I have a local branch named 'my_local_branch', which tracks a remote branch origin/my_remote_branch.

Now, the remote branch has been updated, and I am on the 'my_local_branch' and want to pull in those changes. Should I just do:

git pull origin my_remote_branch:my_local_branch

Is this the correct way?


You don't use the : syntax - pull always modifies the currently checked-out branch. Thus:

git pull origin my_remote_branch

while you have my_local_branch checked out will do what you want.

Since you already have the tracking branch set, you don't even need to specify - you could just do...

git pull

while you have my_local_branch checked out, and it will update from the tracked branch.

  • 2
    This should be the correct answer. It's as simple as that.
    – m4l490n
    Jun 5 '20 at 17:21

You have set the upstream of that branch


git branch -f --track my_local_branch origin/my_remote_branch
# OR (if my_local_branch is currently checked out):
$ git branch --set-upstream-to my_local_branch origin/my_remote_branch

(git branch -f --track won't work if the branch is checked out: use the second command git branch --set-upstream-to instead, or you would get "fatal: Cannot force update the current branch.")

That means your branch is already configured with:

branch.my_local_branch.remote origin
branch.my_local_branch.merge my_remote_branch

Git already has all the necessary information.
In that case:

# if you weren't already on my_local_branch branch:
git checkout my_local_branch 
# then:
git pull

is enough.

If you hadn't establish that upstream branch relationship when it came to push your 'my_local_branch', then a simple git push -u origin my_local_branch:my_remote_branch would have been enough to push and set the upstream branch.
After that, for the subsequent pulls/pushes, git pull or git push would, again, have been enough.

  • The OP mentions that they're already tracking the remote branch.
    – Amber
    Jul 1 '12 at 0:03
  • 11
    @Amber hence my answer: git pull is enough.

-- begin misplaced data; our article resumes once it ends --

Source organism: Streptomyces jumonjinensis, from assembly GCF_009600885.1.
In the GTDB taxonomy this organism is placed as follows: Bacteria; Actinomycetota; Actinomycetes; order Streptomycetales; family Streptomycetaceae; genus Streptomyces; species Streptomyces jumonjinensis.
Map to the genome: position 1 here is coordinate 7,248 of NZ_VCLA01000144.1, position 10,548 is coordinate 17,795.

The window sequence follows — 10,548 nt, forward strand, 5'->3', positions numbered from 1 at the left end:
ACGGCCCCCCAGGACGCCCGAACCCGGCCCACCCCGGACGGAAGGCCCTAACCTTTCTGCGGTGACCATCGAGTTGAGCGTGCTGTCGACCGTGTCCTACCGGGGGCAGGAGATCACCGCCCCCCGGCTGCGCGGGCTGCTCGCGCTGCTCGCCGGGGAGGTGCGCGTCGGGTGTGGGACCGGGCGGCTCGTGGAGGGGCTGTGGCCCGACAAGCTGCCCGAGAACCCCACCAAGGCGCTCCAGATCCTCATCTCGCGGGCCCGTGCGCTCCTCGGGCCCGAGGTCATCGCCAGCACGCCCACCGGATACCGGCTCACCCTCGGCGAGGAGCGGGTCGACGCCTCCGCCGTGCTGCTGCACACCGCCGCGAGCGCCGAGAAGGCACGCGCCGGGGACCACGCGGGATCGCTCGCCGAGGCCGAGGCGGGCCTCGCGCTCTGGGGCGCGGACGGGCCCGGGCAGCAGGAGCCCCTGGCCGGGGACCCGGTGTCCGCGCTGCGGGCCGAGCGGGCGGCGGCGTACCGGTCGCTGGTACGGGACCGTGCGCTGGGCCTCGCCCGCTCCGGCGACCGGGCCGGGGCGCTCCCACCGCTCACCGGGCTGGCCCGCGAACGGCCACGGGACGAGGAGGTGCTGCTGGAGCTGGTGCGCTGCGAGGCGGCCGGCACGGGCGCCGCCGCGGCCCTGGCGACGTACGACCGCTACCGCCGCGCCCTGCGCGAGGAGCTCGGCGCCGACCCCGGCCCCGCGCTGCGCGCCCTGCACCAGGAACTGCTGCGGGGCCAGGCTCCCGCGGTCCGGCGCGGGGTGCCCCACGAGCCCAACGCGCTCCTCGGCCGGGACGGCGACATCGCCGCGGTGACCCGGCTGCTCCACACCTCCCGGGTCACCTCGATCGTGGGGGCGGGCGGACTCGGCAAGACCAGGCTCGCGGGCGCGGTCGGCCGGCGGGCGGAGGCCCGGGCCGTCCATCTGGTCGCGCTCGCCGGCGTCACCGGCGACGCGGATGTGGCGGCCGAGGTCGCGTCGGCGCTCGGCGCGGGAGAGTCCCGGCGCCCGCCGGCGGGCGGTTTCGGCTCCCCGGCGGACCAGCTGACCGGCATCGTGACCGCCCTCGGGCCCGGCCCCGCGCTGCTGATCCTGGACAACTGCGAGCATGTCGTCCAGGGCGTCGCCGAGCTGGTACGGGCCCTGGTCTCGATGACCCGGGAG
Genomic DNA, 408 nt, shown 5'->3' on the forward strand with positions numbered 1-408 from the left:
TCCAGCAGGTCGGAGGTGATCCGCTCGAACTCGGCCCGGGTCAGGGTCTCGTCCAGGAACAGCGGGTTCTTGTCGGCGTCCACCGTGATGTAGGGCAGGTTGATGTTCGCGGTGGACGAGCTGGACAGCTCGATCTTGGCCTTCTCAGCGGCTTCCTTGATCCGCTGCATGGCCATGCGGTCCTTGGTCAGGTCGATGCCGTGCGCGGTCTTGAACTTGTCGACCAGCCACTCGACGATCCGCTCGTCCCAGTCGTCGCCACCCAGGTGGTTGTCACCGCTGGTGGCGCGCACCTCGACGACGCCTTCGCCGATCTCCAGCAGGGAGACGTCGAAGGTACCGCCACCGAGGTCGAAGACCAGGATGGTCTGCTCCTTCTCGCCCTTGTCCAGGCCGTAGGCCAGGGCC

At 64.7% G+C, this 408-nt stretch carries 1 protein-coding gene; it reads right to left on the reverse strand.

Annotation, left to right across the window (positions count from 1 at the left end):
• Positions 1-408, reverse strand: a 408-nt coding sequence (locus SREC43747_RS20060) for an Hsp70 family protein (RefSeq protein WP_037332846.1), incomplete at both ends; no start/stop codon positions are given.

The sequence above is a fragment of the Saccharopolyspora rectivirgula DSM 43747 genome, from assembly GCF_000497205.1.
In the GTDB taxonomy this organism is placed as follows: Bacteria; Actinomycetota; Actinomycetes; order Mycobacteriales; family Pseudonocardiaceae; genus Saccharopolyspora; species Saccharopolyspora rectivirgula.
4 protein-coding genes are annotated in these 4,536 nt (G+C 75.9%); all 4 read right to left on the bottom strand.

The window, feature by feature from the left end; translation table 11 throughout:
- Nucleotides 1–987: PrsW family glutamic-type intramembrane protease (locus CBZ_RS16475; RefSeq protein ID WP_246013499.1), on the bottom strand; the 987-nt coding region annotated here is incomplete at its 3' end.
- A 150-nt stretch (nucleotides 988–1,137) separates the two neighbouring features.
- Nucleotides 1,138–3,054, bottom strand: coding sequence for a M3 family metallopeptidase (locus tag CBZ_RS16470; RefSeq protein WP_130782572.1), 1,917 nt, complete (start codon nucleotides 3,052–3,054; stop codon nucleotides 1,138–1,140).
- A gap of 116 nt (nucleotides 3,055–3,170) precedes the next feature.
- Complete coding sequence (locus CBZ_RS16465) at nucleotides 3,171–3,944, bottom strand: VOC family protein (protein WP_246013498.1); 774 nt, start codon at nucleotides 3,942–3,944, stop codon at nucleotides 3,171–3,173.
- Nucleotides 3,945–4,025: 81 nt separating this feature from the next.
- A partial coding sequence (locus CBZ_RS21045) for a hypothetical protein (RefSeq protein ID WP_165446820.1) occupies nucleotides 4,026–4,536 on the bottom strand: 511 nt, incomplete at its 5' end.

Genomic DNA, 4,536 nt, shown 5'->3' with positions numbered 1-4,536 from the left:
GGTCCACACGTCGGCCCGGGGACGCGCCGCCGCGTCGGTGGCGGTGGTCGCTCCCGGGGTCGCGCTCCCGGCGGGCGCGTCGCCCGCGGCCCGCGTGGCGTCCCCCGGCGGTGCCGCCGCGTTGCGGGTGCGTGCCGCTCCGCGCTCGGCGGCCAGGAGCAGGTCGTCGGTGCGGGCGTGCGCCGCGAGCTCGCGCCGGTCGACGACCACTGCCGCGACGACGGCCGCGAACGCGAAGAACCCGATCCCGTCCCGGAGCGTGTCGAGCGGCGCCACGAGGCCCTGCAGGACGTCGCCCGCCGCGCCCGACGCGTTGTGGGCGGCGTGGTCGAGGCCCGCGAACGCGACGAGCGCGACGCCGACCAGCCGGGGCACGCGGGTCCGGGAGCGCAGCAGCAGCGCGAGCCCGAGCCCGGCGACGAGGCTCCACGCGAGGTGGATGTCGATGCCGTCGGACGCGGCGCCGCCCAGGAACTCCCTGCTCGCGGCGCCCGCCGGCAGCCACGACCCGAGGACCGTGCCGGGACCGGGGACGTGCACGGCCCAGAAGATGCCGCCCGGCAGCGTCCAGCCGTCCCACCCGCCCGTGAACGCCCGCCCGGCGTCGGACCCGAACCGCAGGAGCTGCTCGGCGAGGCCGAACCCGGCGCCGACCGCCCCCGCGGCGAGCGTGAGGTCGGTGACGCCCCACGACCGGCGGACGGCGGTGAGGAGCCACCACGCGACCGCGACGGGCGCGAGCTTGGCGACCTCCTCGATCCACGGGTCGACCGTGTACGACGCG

– VonC
    Jul 1 '12 at 0:03
  • The first command git branch -f --track master origin/master returns an error: fatal: Cannot force update the current branch. Jun 22 '17 at 15:54
  • @MarkKramer Yes, I have edited the answer to make it clearer the second command is to be used if the local branch is currently checked out.
    – VonC
    Jun 22 '17 at 16:05
  • You should also change it to --set-upstream-to, --set-upstream is deprecated and going to be removed. Jun 22 '17 at 16:06

Note: I am a git novice.

When I do a "git pull", I usually see "error: Your local changes to the following files would be overwritten by merge:" "Please commit your changes or stash them before merge." (Because I've made minor temp changes that I don't really care about.)

I typically don't care about my changes if I am pulling from remote. I just want the latest that the team has pushed. (I have used "stash" on occasion to keep some changes.)

So, what I do to pull the latest from remote and wipe out any of my local changes:

git reset --hard (for current branch)


git reset --hard origin/master (for going back to master)


git pull (pulls the current remote files to my local)

  • Using git stash to preserve the uncommitted changes would be a wise first step if the user did care about the changes.
    – benhorgen
    Aug 20 at 20:15

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